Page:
I’ve only had this app for 2 days now, but I already am in love with it. Anyone with an interest in learning a foreign language should give it a shot. Honestly, you have no reason not to give it a try. It’s completely free so if you somehow don’t like it, a quick delete and you can act like it never existed. Try it out!

Book Review: The Checklist Manifesto by Atul Gawande, MD

Checklists… one of the simplest methods of organization. In a world with exponential growth of complex products, ideas, processes, and professions, the importance of something so minute seems infinitesimal. Yet, Atul Gawande demonstrates how the simplest of solutions can lead to dramatic results. This book explains how checklists can benefit someone undertaking any endeavor, with a specific regard to it’s much-needed use in medicine. Numerous stories are provided to substantiate the drastic effects of using checklists, and the evidence is so compelling it’s hard not to feel like you should adopt a checklist in aspect of your life immediately.

I thoroughly enjoyed this book and highly recommend it to all readers, not just medical students and physicians. The techniques employed with a simple checklist can help various areas of specialty, and several fields are discussed throughout the book. As the book discusses, we have tendencies to avoid seemingly mundane tasks such as checklists, but the use of them can drastically change lives. In my opinion, this should be required reading for all medical professionals.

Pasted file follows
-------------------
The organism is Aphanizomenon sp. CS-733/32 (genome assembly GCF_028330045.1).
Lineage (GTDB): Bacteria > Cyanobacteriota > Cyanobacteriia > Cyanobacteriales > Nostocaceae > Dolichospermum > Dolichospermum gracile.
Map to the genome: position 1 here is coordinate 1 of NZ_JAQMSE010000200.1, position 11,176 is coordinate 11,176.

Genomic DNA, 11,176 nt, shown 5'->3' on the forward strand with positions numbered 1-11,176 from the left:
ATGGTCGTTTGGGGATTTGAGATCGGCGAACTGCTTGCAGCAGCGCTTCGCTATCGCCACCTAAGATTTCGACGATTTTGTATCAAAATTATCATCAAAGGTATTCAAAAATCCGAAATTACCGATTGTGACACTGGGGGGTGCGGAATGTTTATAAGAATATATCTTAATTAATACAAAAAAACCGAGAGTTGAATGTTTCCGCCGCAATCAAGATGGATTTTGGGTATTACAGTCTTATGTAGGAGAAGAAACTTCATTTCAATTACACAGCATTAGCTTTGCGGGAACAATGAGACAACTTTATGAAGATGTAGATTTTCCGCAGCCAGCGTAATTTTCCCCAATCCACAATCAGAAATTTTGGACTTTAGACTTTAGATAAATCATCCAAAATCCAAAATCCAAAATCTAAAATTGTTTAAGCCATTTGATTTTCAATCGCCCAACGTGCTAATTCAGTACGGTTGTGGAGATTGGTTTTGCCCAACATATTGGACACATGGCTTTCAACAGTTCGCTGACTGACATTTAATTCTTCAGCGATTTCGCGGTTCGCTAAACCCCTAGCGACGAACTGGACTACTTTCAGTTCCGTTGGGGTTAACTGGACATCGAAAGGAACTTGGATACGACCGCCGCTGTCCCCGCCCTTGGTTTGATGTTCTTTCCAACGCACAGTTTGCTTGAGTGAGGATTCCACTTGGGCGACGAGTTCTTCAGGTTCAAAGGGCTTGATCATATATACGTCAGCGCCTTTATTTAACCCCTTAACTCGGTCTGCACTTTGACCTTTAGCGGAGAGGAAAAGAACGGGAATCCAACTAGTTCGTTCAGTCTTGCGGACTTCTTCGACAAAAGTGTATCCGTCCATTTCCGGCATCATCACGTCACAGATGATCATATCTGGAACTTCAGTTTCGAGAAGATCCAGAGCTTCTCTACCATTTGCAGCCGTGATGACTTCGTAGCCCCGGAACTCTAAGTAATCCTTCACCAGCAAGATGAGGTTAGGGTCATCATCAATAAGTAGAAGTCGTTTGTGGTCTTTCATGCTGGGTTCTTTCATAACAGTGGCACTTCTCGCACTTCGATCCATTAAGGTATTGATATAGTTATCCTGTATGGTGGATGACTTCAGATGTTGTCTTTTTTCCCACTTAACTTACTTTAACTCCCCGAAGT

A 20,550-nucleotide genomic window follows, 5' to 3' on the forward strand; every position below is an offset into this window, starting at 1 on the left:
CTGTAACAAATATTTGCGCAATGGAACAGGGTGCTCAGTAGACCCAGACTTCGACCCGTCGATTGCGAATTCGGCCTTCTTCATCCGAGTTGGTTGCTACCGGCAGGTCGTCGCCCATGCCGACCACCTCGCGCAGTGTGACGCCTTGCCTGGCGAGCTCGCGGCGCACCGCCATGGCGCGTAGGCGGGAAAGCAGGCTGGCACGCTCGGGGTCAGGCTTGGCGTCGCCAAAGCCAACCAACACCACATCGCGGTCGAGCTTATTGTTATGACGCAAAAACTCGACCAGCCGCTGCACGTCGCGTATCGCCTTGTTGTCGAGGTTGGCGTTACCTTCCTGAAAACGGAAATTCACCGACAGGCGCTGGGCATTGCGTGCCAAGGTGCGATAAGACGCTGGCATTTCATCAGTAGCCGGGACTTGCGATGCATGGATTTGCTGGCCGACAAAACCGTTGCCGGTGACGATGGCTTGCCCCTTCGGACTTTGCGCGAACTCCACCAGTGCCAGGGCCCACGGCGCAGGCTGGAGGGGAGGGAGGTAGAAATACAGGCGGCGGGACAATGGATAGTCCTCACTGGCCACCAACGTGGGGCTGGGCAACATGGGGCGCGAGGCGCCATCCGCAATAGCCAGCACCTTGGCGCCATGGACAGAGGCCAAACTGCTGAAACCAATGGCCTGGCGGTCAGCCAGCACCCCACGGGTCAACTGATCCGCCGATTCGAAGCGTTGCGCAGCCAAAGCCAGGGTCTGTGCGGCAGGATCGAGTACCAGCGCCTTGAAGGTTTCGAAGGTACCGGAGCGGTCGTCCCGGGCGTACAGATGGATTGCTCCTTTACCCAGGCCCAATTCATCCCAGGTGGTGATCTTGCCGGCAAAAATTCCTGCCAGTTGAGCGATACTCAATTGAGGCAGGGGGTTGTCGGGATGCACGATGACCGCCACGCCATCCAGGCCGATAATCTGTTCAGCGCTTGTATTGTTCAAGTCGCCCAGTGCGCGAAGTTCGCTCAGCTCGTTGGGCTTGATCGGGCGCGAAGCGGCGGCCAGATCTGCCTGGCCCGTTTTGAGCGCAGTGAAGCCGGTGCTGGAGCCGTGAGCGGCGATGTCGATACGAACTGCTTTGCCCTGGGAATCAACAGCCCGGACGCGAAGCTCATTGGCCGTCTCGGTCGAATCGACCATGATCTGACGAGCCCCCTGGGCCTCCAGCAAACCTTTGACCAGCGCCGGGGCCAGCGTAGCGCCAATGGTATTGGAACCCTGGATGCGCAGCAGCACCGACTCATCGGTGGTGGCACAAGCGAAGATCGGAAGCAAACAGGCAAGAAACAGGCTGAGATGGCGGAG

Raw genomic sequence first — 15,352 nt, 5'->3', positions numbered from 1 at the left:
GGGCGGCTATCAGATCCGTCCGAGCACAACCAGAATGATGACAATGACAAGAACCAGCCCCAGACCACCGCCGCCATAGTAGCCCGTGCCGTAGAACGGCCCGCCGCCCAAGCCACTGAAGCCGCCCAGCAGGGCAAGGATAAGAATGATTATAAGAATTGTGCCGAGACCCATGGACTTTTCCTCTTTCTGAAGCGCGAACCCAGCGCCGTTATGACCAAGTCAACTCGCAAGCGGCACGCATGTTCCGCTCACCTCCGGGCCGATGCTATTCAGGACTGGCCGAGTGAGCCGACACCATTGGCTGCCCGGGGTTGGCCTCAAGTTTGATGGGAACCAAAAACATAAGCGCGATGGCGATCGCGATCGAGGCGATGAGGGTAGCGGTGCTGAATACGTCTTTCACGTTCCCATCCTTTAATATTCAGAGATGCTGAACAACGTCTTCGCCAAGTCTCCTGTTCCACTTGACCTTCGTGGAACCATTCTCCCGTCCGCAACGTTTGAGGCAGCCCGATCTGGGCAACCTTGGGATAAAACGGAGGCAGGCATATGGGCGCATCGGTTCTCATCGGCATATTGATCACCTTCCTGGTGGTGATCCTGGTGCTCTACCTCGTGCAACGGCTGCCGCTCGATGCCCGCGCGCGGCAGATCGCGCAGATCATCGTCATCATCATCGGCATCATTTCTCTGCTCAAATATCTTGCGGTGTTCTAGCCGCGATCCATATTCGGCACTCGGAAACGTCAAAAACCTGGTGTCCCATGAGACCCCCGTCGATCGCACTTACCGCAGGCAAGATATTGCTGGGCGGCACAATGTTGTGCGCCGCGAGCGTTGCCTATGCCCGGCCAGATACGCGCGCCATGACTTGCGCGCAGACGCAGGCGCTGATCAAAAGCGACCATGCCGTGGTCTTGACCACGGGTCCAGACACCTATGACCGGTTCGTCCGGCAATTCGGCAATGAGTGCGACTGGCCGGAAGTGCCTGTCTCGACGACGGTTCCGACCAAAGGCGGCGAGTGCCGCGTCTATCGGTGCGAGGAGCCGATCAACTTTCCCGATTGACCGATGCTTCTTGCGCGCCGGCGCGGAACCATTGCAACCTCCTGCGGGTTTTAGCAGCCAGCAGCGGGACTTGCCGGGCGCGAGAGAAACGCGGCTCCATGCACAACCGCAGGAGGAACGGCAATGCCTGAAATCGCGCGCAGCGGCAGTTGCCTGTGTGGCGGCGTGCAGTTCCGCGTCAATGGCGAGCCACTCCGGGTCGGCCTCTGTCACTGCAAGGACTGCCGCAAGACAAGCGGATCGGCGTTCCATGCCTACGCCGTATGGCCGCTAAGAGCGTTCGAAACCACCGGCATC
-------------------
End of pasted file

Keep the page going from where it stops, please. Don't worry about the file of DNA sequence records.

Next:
Gulp: Adventures on the Alimentary Canal by Mary Roach

The author Mary Roach is quickly becoming one of my favorite authors.  It seems like she can make even the most mundane facts and information fascinating, and her propensity to research far from typical subject matter (oftentimes, subjects that would make many people queasy) is especially appealing as well.  In this short read, you will learn answers to many questions you may have asked yourself, as well as many more you haven’t thought about before.  Ranging from information regarding eating to bowel movements, chewing to stomach acid, and everything in between, this book is a phenomenal read.  While the information may not be for everyone, those who enjoy anatomy and physiology, this is an excellent book.  As always with books by Mary Roach, this is an entertaining read to say the least.

Please check out my “Recommended Books & Media” page if you haven’t yet!

Better: A Surgeon’s Notes on Performance

This book is an excellent read for anyone interested in healthcare, and I highly recommend it to any and all medical (or premed) students.  At it’s core, the book examines a fundamental goal of any and all physicians in hopes of determining the seemingly simple concept of how they can do better.  The author divides this core concept of doing better into qualities and characteristics that doctors should strive to develop and maintain throughout their career and continuing education.  The reader will encounter numerous medical and ethical dilemmas that are discussed in detail, inspiring thought-provoking ideas the entire time.  Multiple controversial topics are included within the text, each consisting of subject matter than all aspiring physicians should make themselves well aware of.  My only personal discontent with this book is when I finished it, simply because I didn’t want it to end.